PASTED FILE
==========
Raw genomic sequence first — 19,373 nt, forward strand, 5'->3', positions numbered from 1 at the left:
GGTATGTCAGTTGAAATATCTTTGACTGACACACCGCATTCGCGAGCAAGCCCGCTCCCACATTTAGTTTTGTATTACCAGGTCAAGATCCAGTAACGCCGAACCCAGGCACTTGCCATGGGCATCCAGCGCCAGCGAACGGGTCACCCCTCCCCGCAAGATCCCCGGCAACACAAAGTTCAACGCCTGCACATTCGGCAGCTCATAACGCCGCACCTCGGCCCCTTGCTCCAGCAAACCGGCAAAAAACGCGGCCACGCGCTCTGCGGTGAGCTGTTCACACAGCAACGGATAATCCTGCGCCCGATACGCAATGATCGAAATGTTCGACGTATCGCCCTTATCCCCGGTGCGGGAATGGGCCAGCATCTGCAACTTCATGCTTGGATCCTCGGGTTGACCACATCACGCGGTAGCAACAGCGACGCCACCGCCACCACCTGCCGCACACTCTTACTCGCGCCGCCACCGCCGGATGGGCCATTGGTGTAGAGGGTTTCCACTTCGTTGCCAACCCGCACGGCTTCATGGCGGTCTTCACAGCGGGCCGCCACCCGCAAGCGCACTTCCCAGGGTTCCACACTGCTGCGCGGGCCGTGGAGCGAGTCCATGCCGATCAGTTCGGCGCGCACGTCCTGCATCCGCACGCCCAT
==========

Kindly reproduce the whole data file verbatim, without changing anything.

Raw genomic sequence first — 19,373 nt, forward strand, 5'->3', positions numbered from 1 at the left:
GGTATGTCAGTTGAAATATCTTTGACTGACACACCGCATTCGCGAGCAAGCCCGCTCCCACATTTAGTTTTGTATTACCAGGTCAAGATCCAGTAACGCCGAACCCAGGCACTTGCCATGGGCATCCAGCGCCAGCGAACGGGTCACCCCTCCCCGCAAGATCCCCGGCAACACAAAGTTCAACGCCTGCACATTCGGCAGCTCATAACGCCGCACCTCGGCCCCTTGCTCCAGCAAACCGGCAAAAAACGCGGCCACGCGCTCTGCGGTGAGCTGTTCACACAGCAACGGATAATCCTGCGCCCGATACGCAATGATCGAAATGTTCGACGTATCGCCCTTATCCCCGGTGCGGGAATGGGCCAGCATCTGCAACTTCATGCTTGGATCCTCGGGTTGACCACATCACGCGGTAGCAACAGCGACGCCACCGCCACCACCTGCCGCACACTCTTACTCGCGCCGCCACCGCCGGATGGGCCATTGGTGTAGAGGGTTTCCACTTCGTTGCCAACCCGCACGGCTTCATGGCGGTCTTCACAGCGGGCCGCCACCCGCAAGCGCACTTCCCAGGGTTCCACACTGCTGCGCGGGCCGTGGAGCGAGTCCATGCCGATCAGTTCGGCGCGCACGTCCTGCATCCGCACGCCCAT